SECTION I : Selected Letters

[ from Selected Works of Mahatma Gandhi : Vol - 4 ]

Mahatma Gandhi

Selected Works of Mahatma Gandhi
Volume IV

Table of Contents

  • Foreword
  • Publisher's Note



  1. Faith in God
  2. Religions and Scriptures
  3. Value of Prayer
  4. Truth and Non-violence
  5. The Science of Satyagraha
  6. Fasting in Satyagraha
  7. Unto This Last
  8. Khadi and Village Industry
  9. East and West
  10. Hindu-Muslim Unity
  11. Upliftment of Women
  12. The Good of All
  13. India's Freedom
  14. Education
  15. Caste System and Untouchability
  16. Brahmacharya
  17. Fearlessness
  18. Health and Hygene
  19. Self-restraint
  20. Self-development
  21. Selfless Service
  22. Voluntary Poverty

About This Volumes

Selected Works of Mahatma Gandhi

Selected Works of Mahatma Gandhi comprises of Five volumes.

  • Vol-I: Autobiography
  • Vol-II: Satyagraha in South Africa
  • Vol-III: Basic Works
    1. Ethical Religion
    2. Unto This Last
    3. Hind Swaraj or Indian Home Rule
    4. From Yeravada Mandir
    5. Discourses on the Gita
    6. Constructive Programme
    7. Key to Health
  • Vol-IV: Selected Letters
  • Vol-V: Voice of Truth

This book, Selected Letters, is volume-4.

Written by : M. K. Gandhi
General Editor : Shriman Narayan
Volume Selected Works of Mahatma Gandhi : A set of five books
ISBN: 81-7229-278-3 (set)
Printed and Published by :
Jitendra T. Desai
Navajivan Mudranalaya,
© Navajivan Trust, 1968


Appendix II : A Psychological Explanation

The following is from Mr. Richard B. Gregg, whom many readers of the Harijan know as an American friend who used to live in Shanti niketan as also with me in Sabarmati years ago:

"Though because of my ignorance I am hesitant, yet I venture to send you an idea that seems to me not only to explain with perhaps less moral blame a part of the recent communal violence in India but also to offer hope for the future.
"It seems to me probable that much of this violence is an expression not so much of inter-communal suspicion and hatred, but rather, and more deeply and originally, of the long pent-up resentments of the masses because of their oppression. The oppression was not only by foreign political rule but by foreign modern, social, economic and financial ways which are contrary to the ancient habits of dharma which were a very part of the nature of the masses. By foreign ways I mean such things as the English land-holding system, usurious money lending, heavy taxes payable not in kind but in money, and other interferences with long established village life common to all Indian communities.
"Psychological studies have shown clearly that severe frustrations suffered during the childhood of an individual generate resentments which are suppressed, and remain suppressed long after the person who caused the original frustration has died, but later some occasion pulls a trigger, as it were, and releases the pent-up energy of the old resentment which then pours forth in violence upon some perfectly innocent person. This explains many crimes of violence, and perhaps some of the cruelties against the Jews in Europe. In India the establishment of religious electorates created a channel into which it was easy for this energy to flow, but I believe the fearful energy of the explosion of wrath comes from the older cause I have mentioned. Such an idea as this would help explain why in all countries all through history a major change of political power results in more or less violence and disorder. The masses always suffer some oppression and, therefore, have resentments which flare up upon a shift of control or may be exploited by selfish leaders.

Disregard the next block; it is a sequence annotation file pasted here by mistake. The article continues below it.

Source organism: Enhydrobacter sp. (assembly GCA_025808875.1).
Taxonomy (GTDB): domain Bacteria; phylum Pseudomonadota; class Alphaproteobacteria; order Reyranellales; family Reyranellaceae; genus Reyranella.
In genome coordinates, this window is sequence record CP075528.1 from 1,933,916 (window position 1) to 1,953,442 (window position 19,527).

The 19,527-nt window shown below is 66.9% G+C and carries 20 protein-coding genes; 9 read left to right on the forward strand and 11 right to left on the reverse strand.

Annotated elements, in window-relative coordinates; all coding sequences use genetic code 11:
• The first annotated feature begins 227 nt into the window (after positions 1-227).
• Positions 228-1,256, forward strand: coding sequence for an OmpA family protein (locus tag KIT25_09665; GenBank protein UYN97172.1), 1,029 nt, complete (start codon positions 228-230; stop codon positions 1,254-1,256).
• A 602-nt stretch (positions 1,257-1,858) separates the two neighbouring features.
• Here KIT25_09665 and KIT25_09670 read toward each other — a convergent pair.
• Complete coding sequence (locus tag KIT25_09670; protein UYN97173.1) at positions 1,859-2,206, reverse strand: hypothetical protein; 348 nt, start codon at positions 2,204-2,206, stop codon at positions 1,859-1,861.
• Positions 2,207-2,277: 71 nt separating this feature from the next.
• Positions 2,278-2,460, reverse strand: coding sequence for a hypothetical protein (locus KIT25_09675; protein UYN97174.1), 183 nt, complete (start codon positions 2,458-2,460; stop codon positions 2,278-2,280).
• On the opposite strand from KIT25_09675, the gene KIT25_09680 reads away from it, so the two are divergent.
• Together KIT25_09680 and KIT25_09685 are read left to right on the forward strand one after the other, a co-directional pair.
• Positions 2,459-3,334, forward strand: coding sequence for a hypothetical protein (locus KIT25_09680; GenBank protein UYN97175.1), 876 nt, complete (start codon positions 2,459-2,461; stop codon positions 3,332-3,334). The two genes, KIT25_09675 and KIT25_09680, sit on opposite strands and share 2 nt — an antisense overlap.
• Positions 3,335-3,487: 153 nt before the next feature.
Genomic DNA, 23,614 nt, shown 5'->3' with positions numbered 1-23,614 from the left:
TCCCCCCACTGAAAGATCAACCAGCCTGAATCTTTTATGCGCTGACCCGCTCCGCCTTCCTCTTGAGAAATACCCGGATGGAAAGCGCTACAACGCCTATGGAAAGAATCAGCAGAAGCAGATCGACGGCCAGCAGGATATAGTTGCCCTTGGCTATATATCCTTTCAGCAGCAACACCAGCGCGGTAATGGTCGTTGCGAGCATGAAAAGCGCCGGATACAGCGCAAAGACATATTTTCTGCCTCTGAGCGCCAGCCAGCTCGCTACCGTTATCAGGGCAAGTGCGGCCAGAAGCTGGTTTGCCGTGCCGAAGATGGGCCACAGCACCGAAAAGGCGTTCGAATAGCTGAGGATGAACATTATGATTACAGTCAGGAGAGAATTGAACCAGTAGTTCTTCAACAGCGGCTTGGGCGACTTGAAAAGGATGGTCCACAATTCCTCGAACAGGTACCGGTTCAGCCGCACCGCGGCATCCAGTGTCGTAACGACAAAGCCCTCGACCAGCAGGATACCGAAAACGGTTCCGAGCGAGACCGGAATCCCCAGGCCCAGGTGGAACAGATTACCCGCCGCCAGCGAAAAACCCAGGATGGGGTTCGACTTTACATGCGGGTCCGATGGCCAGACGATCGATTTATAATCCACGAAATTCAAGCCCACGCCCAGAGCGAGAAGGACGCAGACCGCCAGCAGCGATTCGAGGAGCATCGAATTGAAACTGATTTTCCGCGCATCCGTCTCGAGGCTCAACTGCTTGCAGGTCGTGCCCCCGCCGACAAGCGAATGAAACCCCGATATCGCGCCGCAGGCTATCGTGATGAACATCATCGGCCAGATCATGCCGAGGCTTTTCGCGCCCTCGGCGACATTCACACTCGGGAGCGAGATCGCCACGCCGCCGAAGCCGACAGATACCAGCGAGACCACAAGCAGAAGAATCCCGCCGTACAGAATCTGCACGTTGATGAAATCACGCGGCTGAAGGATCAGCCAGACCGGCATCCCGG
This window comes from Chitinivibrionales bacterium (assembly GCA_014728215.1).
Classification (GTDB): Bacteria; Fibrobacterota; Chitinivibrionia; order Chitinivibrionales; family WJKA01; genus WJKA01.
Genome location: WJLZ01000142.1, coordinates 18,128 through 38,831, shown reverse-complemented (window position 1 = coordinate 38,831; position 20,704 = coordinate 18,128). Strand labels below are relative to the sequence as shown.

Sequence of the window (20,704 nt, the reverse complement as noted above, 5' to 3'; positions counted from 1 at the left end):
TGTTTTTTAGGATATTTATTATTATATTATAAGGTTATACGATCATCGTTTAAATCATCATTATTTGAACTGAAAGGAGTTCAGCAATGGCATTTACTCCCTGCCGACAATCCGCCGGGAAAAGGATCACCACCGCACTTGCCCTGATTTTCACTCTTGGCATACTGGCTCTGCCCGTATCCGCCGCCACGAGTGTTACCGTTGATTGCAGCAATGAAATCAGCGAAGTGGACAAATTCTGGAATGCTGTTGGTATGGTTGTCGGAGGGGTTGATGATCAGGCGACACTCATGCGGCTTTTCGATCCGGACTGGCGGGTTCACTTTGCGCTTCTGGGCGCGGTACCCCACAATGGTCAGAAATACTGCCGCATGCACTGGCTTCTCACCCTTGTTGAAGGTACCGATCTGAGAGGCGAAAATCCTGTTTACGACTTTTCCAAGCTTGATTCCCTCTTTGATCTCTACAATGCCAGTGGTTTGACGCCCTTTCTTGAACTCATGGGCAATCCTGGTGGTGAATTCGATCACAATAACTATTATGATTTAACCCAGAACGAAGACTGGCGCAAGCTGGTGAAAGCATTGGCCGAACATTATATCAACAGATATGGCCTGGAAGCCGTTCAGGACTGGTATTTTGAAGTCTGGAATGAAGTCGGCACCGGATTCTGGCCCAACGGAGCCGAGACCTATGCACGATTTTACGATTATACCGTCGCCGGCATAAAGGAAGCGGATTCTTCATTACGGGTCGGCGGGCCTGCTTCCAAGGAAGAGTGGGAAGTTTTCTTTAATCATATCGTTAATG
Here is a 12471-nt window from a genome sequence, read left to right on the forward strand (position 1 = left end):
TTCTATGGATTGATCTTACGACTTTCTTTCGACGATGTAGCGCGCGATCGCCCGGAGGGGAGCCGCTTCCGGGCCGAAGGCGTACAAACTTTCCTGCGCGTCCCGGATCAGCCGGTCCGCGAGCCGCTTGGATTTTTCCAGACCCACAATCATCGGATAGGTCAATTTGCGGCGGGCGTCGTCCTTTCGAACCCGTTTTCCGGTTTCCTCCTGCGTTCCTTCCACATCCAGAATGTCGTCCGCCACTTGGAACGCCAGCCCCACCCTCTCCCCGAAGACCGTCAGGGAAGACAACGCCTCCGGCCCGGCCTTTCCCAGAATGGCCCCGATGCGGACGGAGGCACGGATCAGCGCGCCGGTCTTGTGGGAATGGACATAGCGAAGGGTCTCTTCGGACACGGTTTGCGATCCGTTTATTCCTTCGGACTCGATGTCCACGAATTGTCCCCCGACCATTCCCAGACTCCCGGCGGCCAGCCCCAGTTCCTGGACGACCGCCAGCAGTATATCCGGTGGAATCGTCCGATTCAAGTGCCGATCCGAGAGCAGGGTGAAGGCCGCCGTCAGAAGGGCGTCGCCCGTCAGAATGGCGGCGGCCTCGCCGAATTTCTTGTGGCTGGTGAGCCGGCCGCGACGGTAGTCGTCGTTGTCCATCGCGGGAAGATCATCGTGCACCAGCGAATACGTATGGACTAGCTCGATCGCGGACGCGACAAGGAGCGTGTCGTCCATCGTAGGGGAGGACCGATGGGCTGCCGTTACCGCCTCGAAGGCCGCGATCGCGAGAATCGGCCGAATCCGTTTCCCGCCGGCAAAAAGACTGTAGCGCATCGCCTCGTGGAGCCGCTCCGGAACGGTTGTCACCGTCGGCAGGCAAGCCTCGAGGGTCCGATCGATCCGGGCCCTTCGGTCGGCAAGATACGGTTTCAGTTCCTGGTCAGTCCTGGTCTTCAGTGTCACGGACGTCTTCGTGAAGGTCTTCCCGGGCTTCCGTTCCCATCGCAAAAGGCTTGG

"If this surmise is true, it suggests that the suspicion and hatred of one community towards another is not so deep as now appears. It also means that as soon as the masses can be guided back into their ancient ways of life with the chief emphasis on religion and small organizations village panchayats and communal family systems the energy of the people will be turned from violence into creative channels. I would expect that Khadi work among the refugees might help start such a diversion of energy into sound channels. In such a development I see hope.
"Forgive me if this seems to be presumptuous. I write it only in the hope that an humble outsider, just because he is outside, may see a gleam of encouragement that is not so easy to see in the dust and distraction of the struggle. Anyhow, I love you and India."
Though many psychologists have recommended a study of psychology, I am sorry, I have not been able, for want of time, to study the subject. Mr Gregg's letter does not mend matters for me. It does not fill me with any impelling enthusiasm for undertaking the study. Mr Gregg gives an explanation which mystifies the mind instead of clearing it. "Hope for the future" I have never lost and never will, because it is embedded in my undying faith in non-violence. What has, however, clearly happened in my case is the discovery that in all probability there is a vital defect in my technique of the working of non-violence. There was no real appreciation of non-violence in the thirty years' struggle against British Raj. Therefore, the peace, the masses maintained during that struggle of a generation with exemplary patience, had not come from within. The pent-up fury found an outlet when British Raj was gone. It naturally vented itself in communal violence which was never fully absent and which was kept under suppression by the British bayonet. This explanation seems to me to be all-sufficing and convincing. In it there is no room for failure of any hope. Failure of my technique of non-violence causes no loss of faith in non-violence itself. On the contrary, that faith is, if possible, strengthened by the discovery of a possible flaw in the technique.

Hanjan, 23-11-'47